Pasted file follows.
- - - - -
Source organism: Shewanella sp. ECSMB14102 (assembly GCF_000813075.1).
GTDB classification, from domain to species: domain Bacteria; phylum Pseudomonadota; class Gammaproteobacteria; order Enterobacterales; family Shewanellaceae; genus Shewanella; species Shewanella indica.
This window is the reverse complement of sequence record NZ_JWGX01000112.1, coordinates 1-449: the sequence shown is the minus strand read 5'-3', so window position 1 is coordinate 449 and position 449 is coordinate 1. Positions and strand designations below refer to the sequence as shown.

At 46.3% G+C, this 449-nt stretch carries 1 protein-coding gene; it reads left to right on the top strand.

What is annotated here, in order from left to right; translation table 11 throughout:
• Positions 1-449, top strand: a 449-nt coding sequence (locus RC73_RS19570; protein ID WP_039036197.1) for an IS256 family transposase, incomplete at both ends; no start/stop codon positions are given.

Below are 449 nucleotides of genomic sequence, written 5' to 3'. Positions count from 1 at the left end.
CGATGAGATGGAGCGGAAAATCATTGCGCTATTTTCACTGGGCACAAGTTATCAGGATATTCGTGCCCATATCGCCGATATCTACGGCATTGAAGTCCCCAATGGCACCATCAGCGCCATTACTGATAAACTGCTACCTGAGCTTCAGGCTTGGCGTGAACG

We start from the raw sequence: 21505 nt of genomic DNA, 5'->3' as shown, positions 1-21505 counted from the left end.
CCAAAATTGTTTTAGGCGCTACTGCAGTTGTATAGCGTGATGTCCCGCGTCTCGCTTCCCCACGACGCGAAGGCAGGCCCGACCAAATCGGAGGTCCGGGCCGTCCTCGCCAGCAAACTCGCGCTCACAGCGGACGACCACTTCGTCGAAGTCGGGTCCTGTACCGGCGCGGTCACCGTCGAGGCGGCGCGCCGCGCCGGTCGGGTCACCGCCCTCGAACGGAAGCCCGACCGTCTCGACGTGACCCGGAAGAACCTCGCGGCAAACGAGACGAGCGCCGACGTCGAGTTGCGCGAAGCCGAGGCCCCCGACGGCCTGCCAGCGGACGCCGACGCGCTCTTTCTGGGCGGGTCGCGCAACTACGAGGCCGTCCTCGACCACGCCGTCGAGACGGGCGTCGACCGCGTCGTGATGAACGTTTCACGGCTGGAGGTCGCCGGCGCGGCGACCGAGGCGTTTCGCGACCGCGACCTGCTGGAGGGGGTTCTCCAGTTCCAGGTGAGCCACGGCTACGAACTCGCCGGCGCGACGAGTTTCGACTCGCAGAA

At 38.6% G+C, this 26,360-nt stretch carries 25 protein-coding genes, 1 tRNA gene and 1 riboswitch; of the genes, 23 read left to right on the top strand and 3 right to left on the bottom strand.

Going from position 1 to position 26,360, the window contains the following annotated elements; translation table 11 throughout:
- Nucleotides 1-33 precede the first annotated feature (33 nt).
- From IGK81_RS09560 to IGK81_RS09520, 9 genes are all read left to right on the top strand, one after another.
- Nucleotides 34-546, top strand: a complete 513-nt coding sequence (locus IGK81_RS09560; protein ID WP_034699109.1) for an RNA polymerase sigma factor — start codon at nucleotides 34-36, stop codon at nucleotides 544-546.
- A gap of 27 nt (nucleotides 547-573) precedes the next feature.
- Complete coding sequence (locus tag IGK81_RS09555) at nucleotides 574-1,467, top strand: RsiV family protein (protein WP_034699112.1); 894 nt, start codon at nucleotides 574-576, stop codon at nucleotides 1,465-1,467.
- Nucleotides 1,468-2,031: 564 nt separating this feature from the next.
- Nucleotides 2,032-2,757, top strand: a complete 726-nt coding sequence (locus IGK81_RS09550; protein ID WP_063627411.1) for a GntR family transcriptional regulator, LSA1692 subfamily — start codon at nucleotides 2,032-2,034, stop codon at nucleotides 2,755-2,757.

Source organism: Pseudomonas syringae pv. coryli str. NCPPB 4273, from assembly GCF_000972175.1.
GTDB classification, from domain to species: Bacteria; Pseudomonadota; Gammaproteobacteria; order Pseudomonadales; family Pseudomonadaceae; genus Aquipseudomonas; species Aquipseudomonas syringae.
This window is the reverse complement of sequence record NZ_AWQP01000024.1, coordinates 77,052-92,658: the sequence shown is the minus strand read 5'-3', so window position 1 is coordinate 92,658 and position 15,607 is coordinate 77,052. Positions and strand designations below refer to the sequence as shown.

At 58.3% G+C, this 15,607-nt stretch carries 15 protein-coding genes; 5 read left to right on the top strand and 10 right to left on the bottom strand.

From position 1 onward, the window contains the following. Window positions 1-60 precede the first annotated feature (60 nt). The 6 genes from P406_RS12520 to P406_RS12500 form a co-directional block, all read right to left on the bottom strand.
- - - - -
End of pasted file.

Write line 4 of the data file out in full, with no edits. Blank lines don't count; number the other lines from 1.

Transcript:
At 46.3% G+C, this 449-nt stretch carries 1 protein-coding gene; it reads left to right on the top strand.